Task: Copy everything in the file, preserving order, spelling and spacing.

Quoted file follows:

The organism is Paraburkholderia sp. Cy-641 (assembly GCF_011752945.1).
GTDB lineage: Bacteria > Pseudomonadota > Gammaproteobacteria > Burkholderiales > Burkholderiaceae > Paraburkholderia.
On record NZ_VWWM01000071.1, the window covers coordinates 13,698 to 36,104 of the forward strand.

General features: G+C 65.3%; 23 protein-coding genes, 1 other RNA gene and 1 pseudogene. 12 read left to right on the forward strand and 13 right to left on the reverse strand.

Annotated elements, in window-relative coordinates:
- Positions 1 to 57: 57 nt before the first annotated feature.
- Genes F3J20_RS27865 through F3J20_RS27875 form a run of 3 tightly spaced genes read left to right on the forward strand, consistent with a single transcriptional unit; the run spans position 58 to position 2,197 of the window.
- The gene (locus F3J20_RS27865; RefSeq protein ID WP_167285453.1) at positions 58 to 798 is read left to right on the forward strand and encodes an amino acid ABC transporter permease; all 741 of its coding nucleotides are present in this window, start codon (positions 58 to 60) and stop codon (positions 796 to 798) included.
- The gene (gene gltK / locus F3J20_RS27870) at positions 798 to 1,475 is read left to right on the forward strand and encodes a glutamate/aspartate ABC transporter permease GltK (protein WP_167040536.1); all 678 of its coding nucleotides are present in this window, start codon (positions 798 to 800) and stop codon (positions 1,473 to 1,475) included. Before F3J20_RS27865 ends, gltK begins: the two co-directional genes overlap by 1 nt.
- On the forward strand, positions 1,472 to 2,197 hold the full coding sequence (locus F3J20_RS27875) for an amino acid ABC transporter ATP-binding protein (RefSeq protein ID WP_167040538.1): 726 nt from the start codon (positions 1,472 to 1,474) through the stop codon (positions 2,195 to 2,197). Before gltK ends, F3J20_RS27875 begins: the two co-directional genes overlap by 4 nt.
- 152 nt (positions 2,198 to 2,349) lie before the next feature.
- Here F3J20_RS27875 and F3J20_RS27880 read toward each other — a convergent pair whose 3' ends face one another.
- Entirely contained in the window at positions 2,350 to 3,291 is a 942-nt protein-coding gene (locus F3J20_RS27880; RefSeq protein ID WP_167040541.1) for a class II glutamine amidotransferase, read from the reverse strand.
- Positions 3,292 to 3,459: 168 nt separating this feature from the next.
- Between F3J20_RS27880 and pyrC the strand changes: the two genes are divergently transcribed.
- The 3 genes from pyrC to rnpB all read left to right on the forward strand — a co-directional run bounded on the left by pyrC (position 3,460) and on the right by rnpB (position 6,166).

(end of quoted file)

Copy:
The organism is Paraburkholderia sp. Cy-641 (assembly GCF_011752945.1).
GTDB lineage: Bacteria > Pseudomonadota > Gammaproteobacteria > Burkholderiales > Burkholderiaceae > Paraburkholderia.
On record NZ_VWWM01000071.1, the window covers coordinates 13,698 to 36,104 of the forward strand.

General features: G+C 65.3%; 23 protein-coding genes, 1 other RNA gene and 1 pseudogene. 12 read left to right on the forward strand and 13 right to left on the reverse strand.

Annotated elements, in window-relative coordinates:
- Positions 1 to 57: 57 nt before the first annotated feature.
- Genes F3J20_RS27865 through F3J20_RS27875 form a run of 3 tightly spaced genes read left to right on the forward strand, consistent with a single transcriptional unit; the run spans position 58 to position 2,197 of the window.
- The gene (locus F3J20_RS27865; RefSeq protein ID WP_167285453.1) at positions 58 to 798 is read left to right on the forward strand and encodes an amino acid ABC transporter permease; all 741 of its coding nucleotides are present in this window, start codon (positions 58 to 60) and stop codon (positions 796 to 798) included.
- The gene (gene gltK / locus F3J20_RS27870) at positions 798 to 1,475 is read left to right on the forward strand and encodes a glutamate/aspartate ABC transporter permease GltK (protein WP_167040536.1); all 678 of its coding nucleotides are present in this window, start codon (positions 798 to 800) and stop codon (positions 1,473 to 1,475) included. Before F3J20_RS27865 ends, gltK begins: the two co-directional genes overlap by 1 nt.
- On the forward strand, positions 1,472 to 2,197 hold the full coding sequence (locus F3J20_RS27875) for an amino acid ABC transporter ATP-binding protein (RefSeq protein ID WP_167040538.1): 726 nt from the start codon (positions 1,472 to 1,474) through the stop codon (positions 2,195 to 2,197). Before gltK ends, F3J20_RS27875 begins: the two co-directional genes overlap by 4 nt.
- 152 nt (positions 2,198 to 2,349) lie before the next feature.
- Here F3J20_RS27875 and F3J20_RS27880 read toward each other — a convergent pair whose 3' ends face one another.
- Entirely contained in the window at positions 2,350 to 3,291 is a 942-nt protein-coding gene (locus F3J20_RS27880; RefSeq protein ID WP_167040541.1) for a class II glutamine amidotransferase, read from the reverse strand.
- Positions 3,292 to 3,459: 168 nt separating this feature from the next.
- Between F3J20_RS27880 and pyrC the strand changes: the two genes are divergently transcribed.
- The 3 genes from pyrC to rnpB all read left to right on the forward strand — a co-directional run bounded on the left by pyrC (position 3,460) and on the right by rnpB (position 6,166).